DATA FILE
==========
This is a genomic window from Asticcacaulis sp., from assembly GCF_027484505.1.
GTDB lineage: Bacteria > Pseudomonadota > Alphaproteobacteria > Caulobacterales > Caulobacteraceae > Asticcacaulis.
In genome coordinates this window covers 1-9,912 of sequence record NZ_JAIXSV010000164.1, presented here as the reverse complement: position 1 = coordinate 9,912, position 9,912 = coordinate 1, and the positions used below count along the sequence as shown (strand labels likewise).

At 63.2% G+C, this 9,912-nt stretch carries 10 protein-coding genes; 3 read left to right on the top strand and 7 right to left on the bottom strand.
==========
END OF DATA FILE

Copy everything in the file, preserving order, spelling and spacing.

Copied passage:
This is a genomic window from Asticcacaulis sp., from assembly GCF_027484505.1.
GTDB lineage: Bacteria > Pseudomonadota > Alphaproteobacteria > Caulobacterales > Caulobacteraceae > Asticcacaulis.
In genome coordinates this window covers 1-9,912 of sequence record NZ_JAIXSV010000164.1, presented here as the reverse complement: position 1 = coordinate 9,912, position 9,912 = coordinate 1, and the positions used below count along the sequence as shown (strand labels likewise).

At 63.2% G+C, this 9,912-nt stretch carries 10 protein-coding genes; 3 read left to right on the top strand and 7 right to left on the bottom strand.